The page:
Detected asynchrony between patients and the respirator significantly decreased sleep depth and REM sleep, and led to an increased arousal index with consequently decreased sleep efficiency.65 Asynchrony can be responsible for up to 19% of the patient’s sleep fragmentation.69 One of the most important determining factors affecting patient-ventilator synchronization is the level of sedation. The phenomenon of patient-ventilator asynchrony due to ineffective trigger efforts and high leakage is also a prominent impairing factor in NIV patients.70

In general, adverse asynchrony management can potentially affect the weaning process and be associated with prolonged ICU stay and its potential consequences. Moreover, subjective deficits in sleep depth, duration, and quality were noted under pressure controlled ventilation with volume presetting in stable patients compared to no presetting.71 A comparison of pressure controlled ventilation with spontaneous triggered ventilation with low and high backup frequencies demonstrated REM sleep reduction in the latter and increased awakening under high backup frequencies. Evidence for a decrease of sleep quality due to high inspiratory ventilation pressure levels have not been found.72

Sleep quality was similar on and off the ventilator in difficult-to-wean patients, but sleep quantity was higher with mechanical ventilation. Reconnection during the night may favor sleep efficiency.73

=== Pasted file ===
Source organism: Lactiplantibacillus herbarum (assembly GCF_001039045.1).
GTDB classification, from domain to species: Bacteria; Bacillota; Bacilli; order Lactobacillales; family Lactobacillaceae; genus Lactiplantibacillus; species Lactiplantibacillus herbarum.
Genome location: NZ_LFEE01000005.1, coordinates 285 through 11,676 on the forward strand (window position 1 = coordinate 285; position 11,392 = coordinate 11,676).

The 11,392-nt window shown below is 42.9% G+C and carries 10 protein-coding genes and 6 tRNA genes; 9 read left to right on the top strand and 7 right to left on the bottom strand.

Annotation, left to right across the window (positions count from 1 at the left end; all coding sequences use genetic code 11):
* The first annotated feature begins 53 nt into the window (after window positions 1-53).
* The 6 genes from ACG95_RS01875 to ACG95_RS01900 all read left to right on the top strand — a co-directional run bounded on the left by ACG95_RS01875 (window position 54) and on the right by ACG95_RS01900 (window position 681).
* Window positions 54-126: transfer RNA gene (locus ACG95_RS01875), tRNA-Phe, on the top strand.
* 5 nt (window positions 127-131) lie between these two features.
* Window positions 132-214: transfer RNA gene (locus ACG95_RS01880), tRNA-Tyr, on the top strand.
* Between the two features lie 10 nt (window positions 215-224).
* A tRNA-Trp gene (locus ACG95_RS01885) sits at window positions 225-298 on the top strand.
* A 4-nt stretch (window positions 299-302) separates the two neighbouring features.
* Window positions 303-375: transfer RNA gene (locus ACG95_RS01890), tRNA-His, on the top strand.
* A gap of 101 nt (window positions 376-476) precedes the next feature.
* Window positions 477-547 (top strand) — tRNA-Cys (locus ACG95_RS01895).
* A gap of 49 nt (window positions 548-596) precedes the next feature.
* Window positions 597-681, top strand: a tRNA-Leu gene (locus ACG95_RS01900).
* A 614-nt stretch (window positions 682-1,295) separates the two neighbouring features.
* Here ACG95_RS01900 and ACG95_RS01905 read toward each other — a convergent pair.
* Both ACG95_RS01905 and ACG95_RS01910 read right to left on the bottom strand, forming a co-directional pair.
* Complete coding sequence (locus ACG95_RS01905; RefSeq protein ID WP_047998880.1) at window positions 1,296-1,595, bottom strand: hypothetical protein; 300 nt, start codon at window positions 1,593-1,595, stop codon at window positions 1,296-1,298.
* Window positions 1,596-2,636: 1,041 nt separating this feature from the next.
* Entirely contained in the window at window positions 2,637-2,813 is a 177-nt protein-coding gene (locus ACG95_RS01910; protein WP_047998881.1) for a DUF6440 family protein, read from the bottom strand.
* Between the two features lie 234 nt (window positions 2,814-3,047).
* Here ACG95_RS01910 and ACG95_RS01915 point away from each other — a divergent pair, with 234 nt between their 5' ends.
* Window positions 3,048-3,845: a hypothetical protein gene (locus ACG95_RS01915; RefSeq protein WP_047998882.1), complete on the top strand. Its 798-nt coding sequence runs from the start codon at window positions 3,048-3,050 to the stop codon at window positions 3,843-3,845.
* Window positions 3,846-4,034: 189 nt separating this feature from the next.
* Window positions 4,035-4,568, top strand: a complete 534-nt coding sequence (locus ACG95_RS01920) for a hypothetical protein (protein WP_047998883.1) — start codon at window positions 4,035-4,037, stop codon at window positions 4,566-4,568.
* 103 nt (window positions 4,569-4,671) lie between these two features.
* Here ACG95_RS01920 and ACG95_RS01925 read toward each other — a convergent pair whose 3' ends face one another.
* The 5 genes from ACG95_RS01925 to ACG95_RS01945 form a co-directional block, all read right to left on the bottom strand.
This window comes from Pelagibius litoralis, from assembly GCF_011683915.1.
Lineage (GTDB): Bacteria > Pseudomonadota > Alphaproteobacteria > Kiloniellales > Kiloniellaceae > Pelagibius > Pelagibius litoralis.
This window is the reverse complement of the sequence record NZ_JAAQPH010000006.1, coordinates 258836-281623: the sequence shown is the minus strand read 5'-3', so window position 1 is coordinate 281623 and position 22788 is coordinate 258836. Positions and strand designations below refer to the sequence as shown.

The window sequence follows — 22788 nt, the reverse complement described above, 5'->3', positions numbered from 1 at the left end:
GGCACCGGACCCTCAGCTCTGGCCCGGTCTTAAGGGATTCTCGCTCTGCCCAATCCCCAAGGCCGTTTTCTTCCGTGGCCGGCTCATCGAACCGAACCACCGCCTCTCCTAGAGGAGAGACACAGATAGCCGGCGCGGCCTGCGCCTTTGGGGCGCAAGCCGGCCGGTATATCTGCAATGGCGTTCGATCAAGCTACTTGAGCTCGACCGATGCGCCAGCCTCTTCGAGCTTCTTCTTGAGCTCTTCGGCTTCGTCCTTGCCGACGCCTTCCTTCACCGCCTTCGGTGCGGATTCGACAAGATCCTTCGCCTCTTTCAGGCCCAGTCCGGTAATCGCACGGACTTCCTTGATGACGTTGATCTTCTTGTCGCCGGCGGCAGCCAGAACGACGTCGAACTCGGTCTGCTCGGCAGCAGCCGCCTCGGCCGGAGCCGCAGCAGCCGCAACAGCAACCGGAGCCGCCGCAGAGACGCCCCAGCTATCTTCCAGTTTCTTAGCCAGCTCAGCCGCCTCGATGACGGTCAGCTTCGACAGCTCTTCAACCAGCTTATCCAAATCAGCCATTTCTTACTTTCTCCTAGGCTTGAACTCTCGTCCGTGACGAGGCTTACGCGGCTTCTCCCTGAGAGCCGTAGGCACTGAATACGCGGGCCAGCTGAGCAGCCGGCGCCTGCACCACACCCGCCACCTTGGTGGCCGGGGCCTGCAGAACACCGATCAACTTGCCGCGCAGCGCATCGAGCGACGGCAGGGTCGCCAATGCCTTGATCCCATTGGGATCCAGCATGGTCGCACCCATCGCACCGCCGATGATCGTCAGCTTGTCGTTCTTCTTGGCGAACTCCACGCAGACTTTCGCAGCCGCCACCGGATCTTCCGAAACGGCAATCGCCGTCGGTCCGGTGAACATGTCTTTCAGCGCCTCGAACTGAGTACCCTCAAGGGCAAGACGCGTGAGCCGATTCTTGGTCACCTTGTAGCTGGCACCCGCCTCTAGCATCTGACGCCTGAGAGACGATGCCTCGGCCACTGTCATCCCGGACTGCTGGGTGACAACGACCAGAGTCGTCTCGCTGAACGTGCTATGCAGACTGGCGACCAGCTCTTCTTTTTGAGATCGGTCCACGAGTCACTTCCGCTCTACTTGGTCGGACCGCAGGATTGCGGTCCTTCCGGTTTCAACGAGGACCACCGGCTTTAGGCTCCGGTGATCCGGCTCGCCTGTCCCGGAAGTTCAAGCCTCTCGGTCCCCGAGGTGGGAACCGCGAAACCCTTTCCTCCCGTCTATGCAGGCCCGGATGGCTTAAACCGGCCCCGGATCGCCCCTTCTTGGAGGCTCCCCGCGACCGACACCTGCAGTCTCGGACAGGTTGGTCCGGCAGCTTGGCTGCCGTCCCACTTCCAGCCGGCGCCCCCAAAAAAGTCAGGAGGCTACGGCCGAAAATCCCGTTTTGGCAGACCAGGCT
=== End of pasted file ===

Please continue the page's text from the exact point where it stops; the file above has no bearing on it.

Sedatives such as propofol and benzodiazepines act through agonism at the GABA receptor. Apart from prolonging the total sleep time, this has the simultaneous effect of reducing both deep and REM sleep.74,75 This may be associated with delirium, resulting in an independent risk for sleep disturbances.76,77

Commonly used, catecholamines worsen sleep quality by suppressing the REM phase.78 Similarly, opioids also reduce N3 and REM sleep. Beta-blockers, also widely used, suppress REM sleep and can induce nightmares.79 A comparative study of ketamine and haloperidol failed to show a difference in prevention of cognitive dysfunction or prevention of postoperative delirium.80

Strategies to Improve Sleep in the Intensive Care Unit

Physiological sleep is multidimensional and consists of various factors such as total sleep time, expectations, environmental awareness, fatigue, and movement. The clinical relevance of sleep for physiological processes and consequently for the recovery of patients is well known. There are numerous pharmacological and non-pharmacological factors causing the occurrence of sleep disorders or the progress of existing sleep disorders, with different effects on the individual critically ill patient. Not least for this reason, the optimal approach to sleep improvement involves individual multi-component strategies. A variety of non-pharmacological adaptations have already been comprehensively evaluated and established in the ICU.

Noise and Light